The current tax plan now being debated in Congress takes a swipe at higher education with a number of changes that includes taxing tuition benefits of graduate students. This law would be particularly devastating for graduate students who often receive a scholarship as a tuition waiver, which can be $10,000 to $40,000 depending on the university. The student never sees this money, rather it is a scholarship that waives all or part of their tuition. Many students will also teach a class or work in a research lab and perhaps receive $15,000 to $25,000 in salary, from which they pay all their living expenses. For most students this is not enough to cover rent and food so they also take out student loans. Current students, with such a low income, pay little or no income tax. If you add, let’s say, a $30,000 tuition waiver to their $20,000 salary they will have to pay $9,000 in Federal income tax. This is money they don’t have and it will likely require them to pay the tax with a student loan.
At this writing, the provision to tax tuition waivers may not make it into the final bill. This is great news because this tax would be devastating to our graduate programs nationwide, and is another example of the erosion of government support for higher education.
Supporters of this legislation, we fear, would like to do away entirely with government funding of higher education because they do not see the public good served by these institutions. What is the public or common good? It is a concept that is rarely discussed today but is at the heart of our educational system and democracy itself.
Charles Dorn (For the Common Good 2017) traces the concept of the common/public good to John Locke, a 17th century philosopher. Locke’s view is that individuals gain from education but the broader society does as well. According to Christopher Newfield in his recent book (The Great Mistake 2016), public higher education in particular was founded on the ideal that every qualifying student would get the same high-level education regardless of their ability to pay. Our public university system, which has long been the envy of the world, is a right afforded to all students merely because they are members of this society. There are certainly a number of private benefits to individuals who get post-high school education (higher paying jobs, longer life expectancy, greater health and happiness), but there are immeasurable public benefits as well. Individuals trained in our universities discover cures to disease, design buildings that can withstand earthquakes, contribute their skills to our self-governance, and problem-solve in our ever-changing world.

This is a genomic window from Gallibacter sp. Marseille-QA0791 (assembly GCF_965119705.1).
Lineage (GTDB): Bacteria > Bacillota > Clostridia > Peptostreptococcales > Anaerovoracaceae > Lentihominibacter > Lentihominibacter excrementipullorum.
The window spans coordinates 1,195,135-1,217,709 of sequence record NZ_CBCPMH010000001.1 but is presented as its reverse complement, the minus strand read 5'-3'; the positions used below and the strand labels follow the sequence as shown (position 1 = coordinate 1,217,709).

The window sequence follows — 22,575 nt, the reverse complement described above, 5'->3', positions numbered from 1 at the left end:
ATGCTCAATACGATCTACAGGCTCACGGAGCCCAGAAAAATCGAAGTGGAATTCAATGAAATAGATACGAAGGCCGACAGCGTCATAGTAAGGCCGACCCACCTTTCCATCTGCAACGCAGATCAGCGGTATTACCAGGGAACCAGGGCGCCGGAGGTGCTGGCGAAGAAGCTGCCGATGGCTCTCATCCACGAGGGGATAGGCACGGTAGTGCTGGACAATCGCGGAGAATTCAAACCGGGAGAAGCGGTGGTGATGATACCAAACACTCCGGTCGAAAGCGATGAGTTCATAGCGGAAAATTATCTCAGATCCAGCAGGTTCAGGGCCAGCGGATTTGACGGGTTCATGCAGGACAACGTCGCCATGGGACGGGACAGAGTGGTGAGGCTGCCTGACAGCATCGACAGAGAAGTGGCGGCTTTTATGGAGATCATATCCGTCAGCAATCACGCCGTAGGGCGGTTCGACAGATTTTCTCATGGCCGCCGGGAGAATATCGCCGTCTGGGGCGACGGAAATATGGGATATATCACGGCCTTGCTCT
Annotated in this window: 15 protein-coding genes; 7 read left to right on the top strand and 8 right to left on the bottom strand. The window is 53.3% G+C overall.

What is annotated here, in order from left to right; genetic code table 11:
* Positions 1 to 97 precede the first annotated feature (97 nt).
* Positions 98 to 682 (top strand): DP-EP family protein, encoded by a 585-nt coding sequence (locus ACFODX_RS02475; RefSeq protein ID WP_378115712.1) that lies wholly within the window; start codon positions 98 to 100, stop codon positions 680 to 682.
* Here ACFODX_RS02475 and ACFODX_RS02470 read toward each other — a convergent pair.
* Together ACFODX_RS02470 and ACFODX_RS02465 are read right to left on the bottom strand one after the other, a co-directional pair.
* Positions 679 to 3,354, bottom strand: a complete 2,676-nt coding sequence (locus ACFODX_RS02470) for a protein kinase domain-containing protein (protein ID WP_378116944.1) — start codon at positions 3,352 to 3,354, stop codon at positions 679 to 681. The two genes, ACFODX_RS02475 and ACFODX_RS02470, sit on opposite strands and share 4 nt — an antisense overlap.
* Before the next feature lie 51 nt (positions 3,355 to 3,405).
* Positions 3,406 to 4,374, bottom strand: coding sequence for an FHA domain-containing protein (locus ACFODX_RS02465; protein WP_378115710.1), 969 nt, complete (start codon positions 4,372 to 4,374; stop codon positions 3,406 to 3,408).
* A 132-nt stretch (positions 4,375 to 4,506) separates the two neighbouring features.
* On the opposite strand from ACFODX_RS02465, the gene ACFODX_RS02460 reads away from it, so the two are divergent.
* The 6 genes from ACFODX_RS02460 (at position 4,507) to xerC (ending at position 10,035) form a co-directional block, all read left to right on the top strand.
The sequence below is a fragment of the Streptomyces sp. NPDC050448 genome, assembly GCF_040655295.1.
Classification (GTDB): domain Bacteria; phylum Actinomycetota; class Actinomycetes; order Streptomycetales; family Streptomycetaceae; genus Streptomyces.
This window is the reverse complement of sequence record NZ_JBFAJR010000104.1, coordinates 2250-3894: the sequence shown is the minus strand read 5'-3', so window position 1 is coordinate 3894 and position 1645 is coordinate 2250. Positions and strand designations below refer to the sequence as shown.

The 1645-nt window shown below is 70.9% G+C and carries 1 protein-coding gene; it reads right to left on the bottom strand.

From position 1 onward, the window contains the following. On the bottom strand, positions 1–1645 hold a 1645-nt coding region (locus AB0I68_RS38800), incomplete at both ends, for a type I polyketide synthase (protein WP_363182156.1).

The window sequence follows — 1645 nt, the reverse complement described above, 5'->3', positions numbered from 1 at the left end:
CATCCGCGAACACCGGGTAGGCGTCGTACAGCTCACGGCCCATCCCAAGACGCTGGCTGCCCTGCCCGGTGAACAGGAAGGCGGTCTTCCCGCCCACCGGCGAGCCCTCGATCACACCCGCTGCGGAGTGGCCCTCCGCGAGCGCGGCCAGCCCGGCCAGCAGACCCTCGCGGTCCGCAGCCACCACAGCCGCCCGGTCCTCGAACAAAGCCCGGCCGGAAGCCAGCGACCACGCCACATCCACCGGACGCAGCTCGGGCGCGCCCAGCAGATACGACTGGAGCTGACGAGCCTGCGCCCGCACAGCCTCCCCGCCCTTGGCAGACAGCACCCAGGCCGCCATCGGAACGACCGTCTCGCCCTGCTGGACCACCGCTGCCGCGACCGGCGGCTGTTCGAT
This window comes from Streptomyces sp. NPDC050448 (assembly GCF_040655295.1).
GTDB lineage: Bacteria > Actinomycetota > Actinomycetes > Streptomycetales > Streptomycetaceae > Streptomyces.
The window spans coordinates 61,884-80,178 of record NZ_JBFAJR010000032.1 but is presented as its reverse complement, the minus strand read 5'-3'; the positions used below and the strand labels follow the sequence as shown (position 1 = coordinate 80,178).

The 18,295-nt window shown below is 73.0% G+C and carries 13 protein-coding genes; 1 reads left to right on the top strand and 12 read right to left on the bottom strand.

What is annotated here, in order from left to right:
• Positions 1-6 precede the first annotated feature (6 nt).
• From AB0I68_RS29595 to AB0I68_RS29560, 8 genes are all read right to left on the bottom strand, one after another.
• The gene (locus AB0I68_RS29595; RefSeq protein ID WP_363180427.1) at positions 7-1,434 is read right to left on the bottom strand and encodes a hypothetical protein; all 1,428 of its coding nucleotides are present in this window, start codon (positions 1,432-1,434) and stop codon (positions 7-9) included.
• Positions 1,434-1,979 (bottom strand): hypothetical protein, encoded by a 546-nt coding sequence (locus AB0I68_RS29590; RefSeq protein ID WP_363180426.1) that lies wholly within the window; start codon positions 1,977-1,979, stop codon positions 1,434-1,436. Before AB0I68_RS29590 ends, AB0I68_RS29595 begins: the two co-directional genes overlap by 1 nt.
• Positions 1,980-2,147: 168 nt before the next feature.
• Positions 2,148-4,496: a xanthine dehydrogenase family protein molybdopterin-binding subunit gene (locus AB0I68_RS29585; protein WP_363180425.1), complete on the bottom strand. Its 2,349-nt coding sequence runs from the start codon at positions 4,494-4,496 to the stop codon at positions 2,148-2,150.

Newfield also notes that since the 1980s we have moved away from the notion of the public good in our university systems as public financing of these institutions dried up. Over the past 30 years we have drifted ever closer to a privately funded education system where the costs of education now becomes the burden of the students who attend. Many students, in this system, rack up enormous debt or do not attend college at all.
We were both in higher education in the 1980s but neither of us recall a single conversation among policy makers about shifting the cost of universities away from the public good to a pay
as-you go model. We didn’t hear this debate because most people favor low tuition at a state university system. What we did hear were the chants of “no new taxes” and political pledges to reduce taxes. Those who are behind these chants or pledges likely have the minority belief that tax dollars should not support public universities and the students and their families should assume the financial burden of education. This belief, however, ignores the role the public good plays in these institutions.
Sadly, there has been a slow drift away from the notion of universities as a public good towards the corporatization of education and the rise of for-profit institutions, with their high dropout rates, low graduation rates, and high student debt. As Newfield notes, this gave higher education a bad reputation as the goal of a corporatized higher education system is not education for the common good but rather profits for shareholders.
But it is not too late. We agree with Newfield that the damage done to the system is reversible and the first step is to reinstate the notion of the public good into all discussions of our higher education system. “Workforce readiness,” and “future earnings” should be part of the discussion but should not dominate it. When we lose sight of higher education as a public good available to all who qualify, we move away from what makes our universities, and indeed our society, great.
James M. Skibo
Distinguished Professor and Chair
Department of Sociology and Anthropology
Illinois State University
College of Arts and Sciences
Illinois State University
The Pantagraph December 17th, 2017